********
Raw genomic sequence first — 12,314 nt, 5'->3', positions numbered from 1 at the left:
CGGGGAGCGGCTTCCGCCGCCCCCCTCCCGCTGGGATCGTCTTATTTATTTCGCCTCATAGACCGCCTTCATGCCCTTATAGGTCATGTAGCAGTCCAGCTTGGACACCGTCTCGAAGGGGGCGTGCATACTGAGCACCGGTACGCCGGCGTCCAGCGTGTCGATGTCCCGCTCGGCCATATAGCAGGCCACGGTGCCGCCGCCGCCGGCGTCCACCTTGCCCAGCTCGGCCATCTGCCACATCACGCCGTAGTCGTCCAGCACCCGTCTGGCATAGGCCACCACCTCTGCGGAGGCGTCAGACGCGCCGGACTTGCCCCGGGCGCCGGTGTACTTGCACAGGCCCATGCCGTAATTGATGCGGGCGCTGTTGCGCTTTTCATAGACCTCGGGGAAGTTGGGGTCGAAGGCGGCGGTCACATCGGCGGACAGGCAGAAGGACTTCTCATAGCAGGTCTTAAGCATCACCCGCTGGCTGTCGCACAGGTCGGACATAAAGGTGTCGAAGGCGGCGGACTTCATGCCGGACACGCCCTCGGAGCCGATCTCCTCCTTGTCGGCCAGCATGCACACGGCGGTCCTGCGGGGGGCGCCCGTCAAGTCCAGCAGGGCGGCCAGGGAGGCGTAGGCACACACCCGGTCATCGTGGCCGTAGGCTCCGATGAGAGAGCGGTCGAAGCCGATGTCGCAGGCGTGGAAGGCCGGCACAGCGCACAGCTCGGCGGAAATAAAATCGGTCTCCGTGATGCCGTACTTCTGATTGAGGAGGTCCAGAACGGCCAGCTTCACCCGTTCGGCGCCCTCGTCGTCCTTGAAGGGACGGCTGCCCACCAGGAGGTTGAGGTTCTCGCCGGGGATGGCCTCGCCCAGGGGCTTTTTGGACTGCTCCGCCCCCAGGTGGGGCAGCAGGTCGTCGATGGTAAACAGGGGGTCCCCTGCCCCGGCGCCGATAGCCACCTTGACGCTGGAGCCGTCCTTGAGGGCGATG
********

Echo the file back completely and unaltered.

Raw genomic sequence first — 12,314 nt, 5'->3', positions numbered from 1 at the left:
CGGGGAGCGGCTTCCGCCGCCCCCCTCCCGCTGGGATCGTCTTATTTATTTCGCCTCATAGACCGCCTTCATGCCCTTATAGGTCATGTAGCAGTCCAGCTTGGACACCGTCTCGAAGGGGGCGTGCATACTGAGCACCGGTACGCCGGCGTCCAGCGTGTCGATGTCCCGCTCGGCCATATAGCAGGCCACGGTGCCGCCGCCGCCGGCGTCCACCTTGCCCAGCTCGGCCATCTGCCACATCACGCCGTAGTCGTCCAGCACCCGTCTGGCATAGGCCACCACCTCTGCGGAGGCGTCAGACGCGCCGGACTTGCCCCGGGCGCCGGTGTACTTGCACAGGCCCATGCCGTAATTGATGCGGGCGCTGTTGCGCTTTTCATAGACCTCGGGGAAGTTGGGGTCGAAGGCGGCGGTCACATCGGCGGACAGGCAGAAGGACTTCTCATAGCAGGTCTTAAGCATCACCCGCTGGCTGTCGCACAGGTCGGACATAAAGGTGTCGAAGGCGGCGGACTTCATGCCGGACACGCCCTCGGAGCCGATCTCCTCCTTGTCGGCCAGCATGCACACGGCGGTCCTGCGGGGGGCGCCCGTCAAGTCCAGCAGGGCGGCCAGGGAGGCGTAGGCACACACCCGGTCATCGTGGCCGTAGGCTCCGATGAGAGAGCGGTCGAAGCCGATGTCGCAGGCGTGGAAGGCCGGCACAGCGCACAGCTCGGCGGAAATAAAATCGGTCTCCGTGATGCCGTACTTCTGATTGAGGAGGTCCAGAACGGCCAGCTTCACCCGTTCGGCGCCCTCGTCGTCCTTGAAGGGACGGCTGCCCACCAGGAGGTTGAGGTTCTCGCCGGGGATGGCCTCGCCCAGGGGCTTTTTGGACTGCTCCGCCCCCAGGTGGGGCAGCAGGTCGTCGATGGTAAACAGGGGGTCCCCTGCCCCGGCGCCGATAGCCACCTTGACGCTGGAGCCGTCCTTGAGGGCGATG